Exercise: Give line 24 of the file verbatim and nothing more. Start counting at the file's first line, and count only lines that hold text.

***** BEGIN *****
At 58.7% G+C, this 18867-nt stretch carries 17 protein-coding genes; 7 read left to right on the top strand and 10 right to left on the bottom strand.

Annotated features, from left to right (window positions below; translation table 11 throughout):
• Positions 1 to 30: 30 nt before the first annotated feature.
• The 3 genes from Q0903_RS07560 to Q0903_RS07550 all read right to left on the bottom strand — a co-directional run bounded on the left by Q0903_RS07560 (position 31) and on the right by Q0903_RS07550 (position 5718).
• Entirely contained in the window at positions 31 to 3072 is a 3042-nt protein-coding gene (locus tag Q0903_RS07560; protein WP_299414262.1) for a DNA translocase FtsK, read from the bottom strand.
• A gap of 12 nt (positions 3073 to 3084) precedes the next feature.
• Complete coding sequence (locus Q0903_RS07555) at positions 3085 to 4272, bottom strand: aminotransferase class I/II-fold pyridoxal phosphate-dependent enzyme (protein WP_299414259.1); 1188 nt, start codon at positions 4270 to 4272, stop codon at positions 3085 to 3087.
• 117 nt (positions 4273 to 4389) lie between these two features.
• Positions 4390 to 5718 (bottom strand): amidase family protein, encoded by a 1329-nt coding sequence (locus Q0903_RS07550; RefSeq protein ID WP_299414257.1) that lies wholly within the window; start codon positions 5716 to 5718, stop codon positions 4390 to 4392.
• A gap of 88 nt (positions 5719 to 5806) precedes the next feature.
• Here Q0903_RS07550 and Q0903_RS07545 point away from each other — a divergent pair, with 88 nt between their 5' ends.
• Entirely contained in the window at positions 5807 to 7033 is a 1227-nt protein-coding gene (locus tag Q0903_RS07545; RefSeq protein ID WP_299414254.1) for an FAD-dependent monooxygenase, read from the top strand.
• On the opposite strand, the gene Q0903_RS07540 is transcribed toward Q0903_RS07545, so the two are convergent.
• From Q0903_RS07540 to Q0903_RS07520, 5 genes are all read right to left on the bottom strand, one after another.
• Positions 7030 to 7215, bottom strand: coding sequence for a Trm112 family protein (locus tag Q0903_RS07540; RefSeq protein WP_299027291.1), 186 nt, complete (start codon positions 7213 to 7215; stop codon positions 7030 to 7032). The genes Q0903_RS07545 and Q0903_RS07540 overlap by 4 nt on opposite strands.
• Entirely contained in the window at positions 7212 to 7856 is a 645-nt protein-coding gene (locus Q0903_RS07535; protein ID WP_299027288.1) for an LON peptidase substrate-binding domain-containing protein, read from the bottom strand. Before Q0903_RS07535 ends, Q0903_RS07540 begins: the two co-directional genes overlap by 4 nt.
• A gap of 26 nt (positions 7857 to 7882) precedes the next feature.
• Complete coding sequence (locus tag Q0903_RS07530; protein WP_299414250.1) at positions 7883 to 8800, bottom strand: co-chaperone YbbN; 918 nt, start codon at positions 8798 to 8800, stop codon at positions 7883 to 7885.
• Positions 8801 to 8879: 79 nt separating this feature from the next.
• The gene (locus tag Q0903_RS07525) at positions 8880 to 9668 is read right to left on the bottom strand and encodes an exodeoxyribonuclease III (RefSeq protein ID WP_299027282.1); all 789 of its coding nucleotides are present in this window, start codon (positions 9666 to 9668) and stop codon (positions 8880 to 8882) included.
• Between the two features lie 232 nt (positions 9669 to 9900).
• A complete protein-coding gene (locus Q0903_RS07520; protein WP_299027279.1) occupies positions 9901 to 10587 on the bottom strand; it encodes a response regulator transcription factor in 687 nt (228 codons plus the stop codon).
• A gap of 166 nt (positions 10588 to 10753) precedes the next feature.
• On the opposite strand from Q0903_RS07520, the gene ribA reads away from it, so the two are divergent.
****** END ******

• On the opposite strand from Q0903_RS07520, the gene ribA reads away from it, so the two are divergent.